UPDATE: 10/26 Tuesday morning
So who needs reporters when we have Faceboook? Sounds like the meeting last night of Leading Edge "gym rats" at Basta e Basta was about as disorganized as the final days of the Club itself.
A former member reports:
Original upload: 10/25 Monday afternoon
The Springfield Republican reports (via a Daily Hampshire Gazette reporter)
So I'll try to be a tad less critical of my friends at the Gazette and Republican as today's Business Section long form article simultaneously published in both is a pretty good analysis of the current state of the volatile fitness market in the healthy, Happy Valley.
Reporter Scott Merzbach did his homework and even took into consideration feedback posted to the original Gazette breaking story (as late as it was) on the sudden closing of 'The Leading Edge' gym in Amherst and the diatribe the same nitwit posted on my blog.
The Anon insists of course that the appearance of a low-cost chain outlet like 'Planet Fitness' and the $50 million Rec Center (otherwise known as the Deathstar) going on-line one year ago, had little impact on 'The Leading Edge' and the "real story" was the soap opera antics of the two owners Peter Earle and Joanne Delong. Yeah, and Santa Claus is Muslim.
All the average person need do to assess the impact of a 'Planet Fitness' or others of that ilk is to consider what would happen with their buying habits if suddenly a sparkling new gas station (owned by a regional chain) opened on Rt. 9 in Hadley charging only $.69 for Regular--four times less than the prevailing price of $2.79?
Sure, somebody with business sense might wonder "How can they do that?"; but as long as you get your gas at that ridiculously cheap price, why would you care?'Bally Total Fitness' pioneered the low-cost, high-volume, pack-them-in-price modality 40 years ago, but they were smart enough to tie consumers in for 24 to 36 months to an unbreakable contract.
And when they killed the other clubs in the market they would also raise their rates.
'Planet Fitness' doesn't do that (I guess that is to their credit.) They simply sell as many memberships as possible at give away prices and hope most of their clients never show, which is probably close to the truth.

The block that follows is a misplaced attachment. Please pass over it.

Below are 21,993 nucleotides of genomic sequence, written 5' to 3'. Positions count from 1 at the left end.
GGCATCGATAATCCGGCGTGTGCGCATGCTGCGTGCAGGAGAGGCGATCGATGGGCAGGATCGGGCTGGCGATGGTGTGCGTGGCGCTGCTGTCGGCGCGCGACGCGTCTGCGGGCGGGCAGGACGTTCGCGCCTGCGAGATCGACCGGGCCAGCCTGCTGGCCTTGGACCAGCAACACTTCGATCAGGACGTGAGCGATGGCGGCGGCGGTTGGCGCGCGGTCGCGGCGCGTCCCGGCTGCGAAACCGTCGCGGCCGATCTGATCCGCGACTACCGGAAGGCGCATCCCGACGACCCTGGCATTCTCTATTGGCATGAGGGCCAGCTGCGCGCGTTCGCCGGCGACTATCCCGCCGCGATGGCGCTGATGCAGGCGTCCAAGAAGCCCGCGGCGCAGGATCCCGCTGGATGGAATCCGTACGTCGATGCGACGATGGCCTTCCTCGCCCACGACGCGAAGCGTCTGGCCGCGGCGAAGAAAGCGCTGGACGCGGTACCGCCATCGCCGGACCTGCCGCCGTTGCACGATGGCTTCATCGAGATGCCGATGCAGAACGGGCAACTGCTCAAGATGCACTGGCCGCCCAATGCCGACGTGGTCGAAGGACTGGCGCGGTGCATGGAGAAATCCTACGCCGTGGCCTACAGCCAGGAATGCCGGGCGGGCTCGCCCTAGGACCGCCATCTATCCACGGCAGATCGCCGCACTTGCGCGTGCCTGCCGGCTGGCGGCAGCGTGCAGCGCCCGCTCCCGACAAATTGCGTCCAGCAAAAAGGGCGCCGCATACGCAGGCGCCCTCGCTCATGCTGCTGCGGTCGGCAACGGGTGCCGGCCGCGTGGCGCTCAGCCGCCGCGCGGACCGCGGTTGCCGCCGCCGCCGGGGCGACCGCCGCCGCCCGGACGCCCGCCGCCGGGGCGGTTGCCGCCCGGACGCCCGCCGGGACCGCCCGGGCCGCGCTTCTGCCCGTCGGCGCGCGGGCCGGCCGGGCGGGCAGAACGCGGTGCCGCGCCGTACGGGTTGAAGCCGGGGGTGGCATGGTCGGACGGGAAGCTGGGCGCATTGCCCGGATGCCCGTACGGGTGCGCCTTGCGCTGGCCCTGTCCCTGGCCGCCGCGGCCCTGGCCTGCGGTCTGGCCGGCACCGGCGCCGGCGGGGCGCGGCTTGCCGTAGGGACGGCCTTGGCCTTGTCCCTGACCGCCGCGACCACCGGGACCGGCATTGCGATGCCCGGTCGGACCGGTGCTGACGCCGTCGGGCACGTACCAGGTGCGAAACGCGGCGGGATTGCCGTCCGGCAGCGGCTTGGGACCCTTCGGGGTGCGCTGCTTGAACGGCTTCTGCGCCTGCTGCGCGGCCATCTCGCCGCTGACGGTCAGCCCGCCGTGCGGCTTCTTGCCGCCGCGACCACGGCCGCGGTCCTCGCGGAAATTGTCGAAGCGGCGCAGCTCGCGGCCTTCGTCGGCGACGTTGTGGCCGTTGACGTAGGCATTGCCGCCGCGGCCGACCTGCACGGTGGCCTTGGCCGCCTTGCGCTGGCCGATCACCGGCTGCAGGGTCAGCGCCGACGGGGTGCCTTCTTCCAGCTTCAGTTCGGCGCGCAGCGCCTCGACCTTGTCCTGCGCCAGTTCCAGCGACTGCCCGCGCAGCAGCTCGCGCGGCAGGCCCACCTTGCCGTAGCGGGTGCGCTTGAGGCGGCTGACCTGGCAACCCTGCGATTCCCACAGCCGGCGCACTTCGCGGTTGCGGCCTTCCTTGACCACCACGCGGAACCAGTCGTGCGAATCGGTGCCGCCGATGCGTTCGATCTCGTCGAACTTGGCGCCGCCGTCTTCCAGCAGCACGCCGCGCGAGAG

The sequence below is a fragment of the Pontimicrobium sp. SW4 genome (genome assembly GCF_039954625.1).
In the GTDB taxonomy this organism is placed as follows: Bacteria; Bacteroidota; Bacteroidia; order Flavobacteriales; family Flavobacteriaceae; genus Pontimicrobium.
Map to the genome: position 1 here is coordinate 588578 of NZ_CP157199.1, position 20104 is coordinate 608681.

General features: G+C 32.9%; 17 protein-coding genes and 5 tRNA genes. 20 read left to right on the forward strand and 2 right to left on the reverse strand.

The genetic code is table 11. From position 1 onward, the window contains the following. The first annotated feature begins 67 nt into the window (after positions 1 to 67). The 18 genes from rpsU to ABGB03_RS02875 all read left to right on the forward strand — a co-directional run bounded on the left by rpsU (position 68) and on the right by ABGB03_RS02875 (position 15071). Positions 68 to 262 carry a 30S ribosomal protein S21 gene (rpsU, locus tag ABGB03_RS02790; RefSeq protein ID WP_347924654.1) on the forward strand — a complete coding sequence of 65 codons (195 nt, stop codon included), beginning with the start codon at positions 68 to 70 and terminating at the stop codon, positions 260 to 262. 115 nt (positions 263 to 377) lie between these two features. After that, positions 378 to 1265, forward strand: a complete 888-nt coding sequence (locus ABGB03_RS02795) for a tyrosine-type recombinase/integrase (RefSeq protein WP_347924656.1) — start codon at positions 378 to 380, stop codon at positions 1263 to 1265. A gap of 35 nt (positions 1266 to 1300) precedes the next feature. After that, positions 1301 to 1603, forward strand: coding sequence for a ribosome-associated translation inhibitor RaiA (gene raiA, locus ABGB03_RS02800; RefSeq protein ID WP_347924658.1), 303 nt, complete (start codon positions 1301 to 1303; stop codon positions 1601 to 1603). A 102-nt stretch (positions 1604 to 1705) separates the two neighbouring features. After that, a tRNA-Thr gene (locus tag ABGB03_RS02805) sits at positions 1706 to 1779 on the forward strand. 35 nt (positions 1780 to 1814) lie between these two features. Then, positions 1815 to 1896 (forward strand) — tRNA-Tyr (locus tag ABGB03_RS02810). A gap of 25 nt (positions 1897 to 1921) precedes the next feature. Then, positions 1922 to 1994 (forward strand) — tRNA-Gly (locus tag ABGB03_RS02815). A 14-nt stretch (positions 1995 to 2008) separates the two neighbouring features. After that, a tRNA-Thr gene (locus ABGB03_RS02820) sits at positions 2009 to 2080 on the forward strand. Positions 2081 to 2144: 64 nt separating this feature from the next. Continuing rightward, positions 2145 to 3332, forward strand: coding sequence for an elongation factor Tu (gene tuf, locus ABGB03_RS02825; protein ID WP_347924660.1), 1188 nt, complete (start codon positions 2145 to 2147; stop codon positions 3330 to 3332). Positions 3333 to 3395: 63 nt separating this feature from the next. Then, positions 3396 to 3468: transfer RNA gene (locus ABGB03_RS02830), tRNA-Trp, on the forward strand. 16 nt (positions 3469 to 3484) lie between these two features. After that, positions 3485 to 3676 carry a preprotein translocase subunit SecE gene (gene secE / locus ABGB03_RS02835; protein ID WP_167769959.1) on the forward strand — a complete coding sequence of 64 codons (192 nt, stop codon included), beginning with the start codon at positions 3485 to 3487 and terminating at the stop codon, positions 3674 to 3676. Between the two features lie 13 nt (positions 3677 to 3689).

But I have to admit the soap opera aspects of the recent demise of 'The Leading Edge' is kind of fascinating. Apparently after the two experienced Gold's Gym franchise owners in Boston (who had given Peter Earle his start in the industry with a sales job) wisely bailed in 2004 two years after founding Gold's Gym Amherst, Ms. Delong--an attorney not known for her level of fitness--came to the rescue and bought in as half owner.
Interestingly she used her ownership of a business condo at 30 Boltwood Walk in town center as the major payment "transferring" one-half ownership to Mr. Earle. Although the legal papers (probably drawn up by her) were not legal and now Mr. Earle has filed a lawsuit against her.
Either way, I had toured that particular location in 2004 just after Pruddy Gomez finally gave up on his boisterous bar Amherst wished to quash for a slew of zoning violations. Interestingly, Pruddy used his landlord Joanne Delong as an attorney, so she was making money off his rent and his legal troubles.
Regardless, the place was beyond a dump by that point. I think the asking price was about $200,000 and if it was in turn-key shape I probably would have purchased it, but the state of disrepair required another major investment to rectify. At the time the valuation was $200,500.
Thus half-interest was worth $100,000. Sweet deal to buy half of Gold's Gym back when it still had that Gold Standard name for essentially a worthless piece of paper. According to industry standards a recreation business is valued at about double annual sales, and I assume Gold's did at least $1 million in sales in 2004, thus making the value of the business $2 million.
It would be interesting to see how much cash Ms. Delong came up with in addition to the worthless $100,000 property deed?